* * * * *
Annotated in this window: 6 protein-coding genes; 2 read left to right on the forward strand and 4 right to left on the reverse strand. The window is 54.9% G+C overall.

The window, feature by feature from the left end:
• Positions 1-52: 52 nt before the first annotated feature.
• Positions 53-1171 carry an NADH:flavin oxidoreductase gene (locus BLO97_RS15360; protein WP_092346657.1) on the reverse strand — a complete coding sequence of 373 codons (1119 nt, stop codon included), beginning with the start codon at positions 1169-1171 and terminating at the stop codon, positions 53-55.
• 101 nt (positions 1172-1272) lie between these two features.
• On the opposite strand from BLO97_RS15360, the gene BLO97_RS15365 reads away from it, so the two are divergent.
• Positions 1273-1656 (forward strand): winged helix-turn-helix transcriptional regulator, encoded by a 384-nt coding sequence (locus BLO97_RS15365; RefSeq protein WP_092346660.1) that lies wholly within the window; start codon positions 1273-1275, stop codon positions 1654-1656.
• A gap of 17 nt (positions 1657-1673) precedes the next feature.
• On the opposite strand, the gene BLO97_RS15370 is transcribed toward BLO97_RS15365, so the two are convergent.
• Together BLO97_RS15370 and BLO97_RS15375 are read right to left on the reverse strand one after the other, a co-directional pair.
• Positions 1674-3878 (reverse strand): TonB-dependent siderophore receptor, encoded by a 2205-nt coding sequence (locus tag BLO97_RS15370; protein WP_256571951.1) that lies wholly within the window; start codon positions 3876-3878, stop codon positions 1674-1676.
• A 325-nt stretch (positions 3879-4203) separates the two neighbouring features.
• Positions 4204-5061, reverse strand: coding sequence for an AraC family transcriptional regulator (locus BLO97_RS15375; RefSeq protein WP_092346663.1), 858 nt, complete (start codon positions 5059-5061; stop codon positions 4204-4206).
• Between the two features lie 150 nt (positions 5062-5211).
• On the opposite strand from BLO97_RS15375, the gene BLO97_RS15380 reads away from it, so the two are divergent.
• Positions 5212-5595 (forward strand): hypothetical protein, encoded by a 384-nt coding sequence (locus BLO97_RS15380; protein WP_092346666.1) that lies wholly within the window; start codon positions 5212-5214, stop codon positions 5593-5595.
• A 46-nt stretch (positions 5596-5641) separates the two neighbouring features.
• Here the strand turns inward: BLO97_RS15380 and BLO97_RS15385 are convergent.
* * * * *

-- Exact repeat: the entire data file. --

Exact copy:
Annotated in this window: 6 protein-coding genes; 2 read left to right on the forward strand and 4 right to left on the reverse strand. The window is 54.9% G+C overall.

The window, feature by feature from the left end:
• Positions 1-52: 52 nt before the first annotated feature.
• Positions 53-1171 carry an NADH:flavin oxidoreductase gene (locus BLO97_RS15360; protein WP_092346657.1) on the reverse strand — a complete coding sequence of 373 codons (1119 nt, stop codon included), beginning with the start codon at positions 1169-1171 and terminating at the stop codon, positions 53-55.
• 101 nt (positions 1172-1272) lie between these two features.
• On the opposite strand from BLO97_RS15360, the gene BLO97_RS15365 reads away from it, so the two are divergent.
• Positions 1273-1656 (forward strand): winged helix-turn-helix transcriptional regulator, encoded by a 384-nt coding sequence (locus BLO97_RS15365; RefSeq protein WP_092346660.1) that lies wholly within the window; start codon positions 1273-1275, stop codon positions 1654-1656.
• A gap of 17 nt (positions 1657-1673) precedes the next feature.
• On the opposite strand, the gene BLO97_RS15370 is transcribed toward BLO97_RS15365, so the two are convergent.
• Together BLO97_RS15370 and BLO97_RS15375 are read right to left on the reverse strand one after the other, a co-directional pair.
• Positions 1674-3878 (reverse strand): TonB-dependent siderophore receptor, encoded by a 2205-nt coding sequence (locus tag BLO97_RS15370; protein WP_256571951.1) that lies wholly within the window; start codon positions 3876-3878, stop codon positions 1674-1676.
• A 325-nt stretch (positions 3879-4203) separates the two neighbouring features.
• Positions 4204-5061, reverse strand: coding sequence for an AraC family transcriptional regulator (locus BLO97_RS15375; RefSeq protein WP_092346663.1), 858 nt, complete (start codon positions 5059-5061; stop codon positions 4204-4206).
• Between the two features lie 150 nt (positions 5062-5211).
• On the opposite strand from BLO97_RS15375, the gene BLO97_RS15380 reads away from it, so the two are divergent.
• Positions 5212-5595 (forward strand): hypothetical protein, encoded by a 384-nt coding sequence (locus BLO97_RS15380; protein WP_092346666.1) that lies wholly within the window; start codon positions 5212-5214, stop codon positions 5593-5595.
• A 46-nt stretch (positions 5596-5641) separates the two neighbouring features.
• Here the strand turns inward: BLO97_RS15380 and BLO97_RS15385 are convergent.